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Pseudoplatelets: a retrospective study of their incidence and interference with platelet counting
  1. W van der Meer1,
  2. M A MacKenzie2,
  3. J W B Dinnissen1,
  4. M H de Keijzer1
  1. 1Department of Clinical Chemistry, University Medical Centre St Radboud, 6500 HB Nijmegen, The Netherlands
  2. 2Department of Haematology, University Medical Centre St Radboud
  1. Correspondence to:
 Dr W van der Meer, Department of Clinical Chemistry (564), University Medical Centre St Radboud, PO BOX 9101, 6500 HB Nijmegen, The Netherlands;
 w.vandermeer{at}akc.umcn.nl

Abstract

Aims: Spurious platelet counts can be found in acute leukaemias, as a result of the fragmentation of blood cells. Microscopic examination of a blood smear should be performed to detect the presence of these so called pseudoplatelets. When present, the platelet count should be corrected because of the important clinical consequences that a lower platelet count may have in these patients.

Methods: K3EDTA anticoagulated blood was measured on an automated blood cell counter, and a blood smear was made and stained according the May Grünwald–Giemsa method for microscopic observation. A 500 cell/particle differentiation was performed and the automated platelet count was corrected.

Results: The incidence of pseudoplatelets in 169 patients with acute leukaemia was studied. Pseudoplatelets were detected in 43 patients (25.4%), and seven patients (4.1%) were re-classified as having a major bleeding risk (platelet count, < 15 × 109/litre).

Conclusions: Platelets should be determined morphologically in patients with acute leukaemia and a routine screening method for the detection of pseudoplatelets should be developed.

  • pseudoplatelets
  • platelet counts
  • acute leukaemia
  • bleeding risk
  • ALL, acute lymphoblastic leukaemia
  • AML, acute myeloid leukaemia
  • CBC, complete blood cell count
  • DIC, disseminated intravascular coagulation

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Haemorrhagic diathesis is a common manifestation of acute leukaemia and is usually caused by thrombocytopenia.1 Haemostatic disturbances seen in patients with acute leukaemia can be related to changes in vascular function, failure of the haematopoietic system, liver dysfunction, increased fibrinolysis, or disseminated intravascular coagulation (DIC).2 In such patients, a spurious platelet count as a result of red blood cell fragmentation3 or fragmentation of white blood cells4–11 has been reported previously. Stass et al reported a spurious increase in automated platelet counts in a patient with hairy cell leukaemia, with a significantly lower number of platelets being seen when counted microscopically.5 Armitage et al described a patient with acute leukaemia who had artificially raised platelet counts because of circulating fragments of leukaemic cells.6 Malcolm et al reported a case of spurious thrombocytosis in a patient with acute myelocytic leukaemia, who had thrombopenia when the blood smear was viewed under the microscope7; the automated platelet count in this patient was 10 times higher than the microscopic count. Stass et al reported a case of spurious platelet counts caused by cell fragmentation in a patient with a poorly differentiated lymphoma; after chemotherapy the number of platelet-like fragments increased.8 Hammerstrom9 reported a patient with a newly diagnosed acute myeloid leukaemia (AML: FAB M5) with DIC, for which the patient was treated with low dose heparin. Although the platelet count was 129 × 109/litre, the patient developed intracerebral bleeding and died. Staining the blood smears with platelet specific antigen resulted in only 4% positive cell particles, whereas one third of the particles showed the same staining characteristics as the leukaemia cells, indicating their leukaemic origin. Sugimoto et al reported a case of AML (FAB M2) with cell fragments resembling giant platelets positive for myeloperoxidase.10 Finally, Li et al reported a patient with secondary acute monocytic leukaemia with tumour lysis syndrome; numerous fragments of leukaemic cells resulted in a falsely raised platelet count.11 Moreover, apoptotic cells with pycnotic nuclei were seen, suggesting a relation between apoptosis and pseudoplatelets.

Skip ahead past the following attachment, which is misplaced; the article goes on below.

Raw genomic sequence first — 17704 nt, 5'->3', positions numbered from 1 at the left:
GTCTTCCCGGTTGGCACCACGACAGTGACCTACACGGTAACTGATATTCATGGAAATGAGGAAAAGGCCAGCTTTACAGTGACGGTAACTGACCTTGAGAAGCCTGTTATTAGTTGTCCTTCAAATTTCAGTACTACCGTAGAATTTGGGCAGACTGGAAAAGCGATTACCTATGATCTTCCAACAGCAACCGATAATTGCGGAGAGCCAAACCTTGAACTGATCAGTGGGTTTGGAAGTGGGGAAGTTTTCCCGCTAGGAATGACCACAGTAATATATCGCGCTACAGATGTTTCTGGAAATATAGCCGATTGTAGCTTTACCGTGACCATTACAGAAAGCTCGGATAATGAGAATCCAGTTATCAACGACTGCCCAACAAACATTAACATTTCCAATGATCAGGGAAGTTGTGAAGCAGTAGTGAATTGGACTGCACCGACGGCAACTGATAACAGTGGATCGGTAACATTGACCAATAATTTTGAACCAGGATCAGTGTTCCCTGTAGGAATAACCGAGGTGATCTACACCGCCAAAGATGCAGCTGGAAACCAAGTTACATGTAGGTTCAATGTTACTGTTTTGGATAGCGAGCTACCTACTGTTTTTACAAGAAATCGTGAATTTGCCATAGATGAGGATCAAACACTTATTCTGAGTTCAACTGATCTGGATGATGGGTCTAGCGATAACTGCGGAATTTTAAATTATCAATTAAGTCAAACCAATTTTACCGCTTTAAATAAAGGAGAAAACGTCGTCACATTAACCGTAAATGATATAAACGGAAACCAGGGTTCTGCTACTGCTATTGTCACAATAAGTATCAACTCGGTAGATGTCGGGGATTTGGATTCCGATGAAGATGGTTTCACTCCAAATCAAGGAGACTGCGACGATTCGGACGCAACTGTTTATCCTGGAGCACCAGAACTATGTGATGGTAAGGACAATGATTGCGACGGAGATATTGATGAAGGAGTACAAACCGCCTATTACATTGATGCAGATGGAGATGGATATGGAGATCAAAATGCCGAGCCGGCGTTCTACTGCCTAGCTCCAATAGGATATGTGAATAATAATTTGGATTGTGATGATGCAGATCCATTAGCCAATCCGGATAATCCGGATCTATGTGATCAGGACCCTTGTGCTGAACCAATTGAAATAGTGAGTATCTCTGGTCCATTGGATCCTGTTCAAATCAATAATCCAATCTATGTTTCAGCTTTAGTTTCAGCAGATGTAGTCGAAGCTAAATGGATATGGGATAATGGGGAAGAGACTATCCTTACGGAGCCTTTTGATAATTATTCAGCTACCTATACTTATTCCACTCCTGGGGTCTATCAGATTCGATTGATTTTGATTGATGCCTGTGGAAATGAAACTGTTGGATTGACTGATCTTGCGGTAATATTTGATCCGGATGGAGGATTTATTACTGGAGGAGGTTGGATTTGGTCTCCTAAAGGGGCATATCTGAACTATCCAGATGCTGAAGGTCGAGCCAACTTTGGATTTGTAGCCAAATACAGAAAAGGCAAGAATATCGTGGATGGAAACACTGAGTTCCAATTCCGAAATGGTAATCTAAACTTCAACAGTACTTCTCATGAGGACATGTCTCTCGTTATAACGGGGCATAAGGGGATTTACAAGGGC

In our present study, we investigated 169 patients with leukaemia, both de novo diagnosed and relapsed (table 1). Furthermore we looked at the bleeding tendency of patients with pseudoplatelets who are classified into the risk group for bleeding disorders after correction of the automated platelet count.

Table 1

Distribution of leukaemia type, age, onset/relapse, and sex in the group of 169 patients

“Haemorrhagic diathesis is a common manifestation of acute leukaemia and is usually caused by thrombocytopenia”

To exclude the possibility that pseudoplatelets are an intrinsic result of the slide preparation method, both the correlation of pseudoplatelets with smudge cells and pseudoplatelets with leucocytosis was studied.

MATERIALS AND METHODS

Blood was obtained by venapuncture or by finger prick and anticoagulated with K3EDTA. Within four hours, the blood was measured for complete blood cell count (CBC) and a blood smear was made by the wedge method. The slides were stained according the May Grünwald–Giemsa method. Stained slides were embedded and stored in a dark place at room temperature.

CBC was performed by an automated analyser: H*3 from Bayer (Tarrytown, New York, USA) or Sysmex NE-8000 from Toa (Kobe, Japan). The principle of platelet counting is based on flow cytometry (H*3) or impedance (NE-8000). Both platelets and erythrocytes are counted in the same channel: discrimination between platelets and erythrocytes is made on particle size.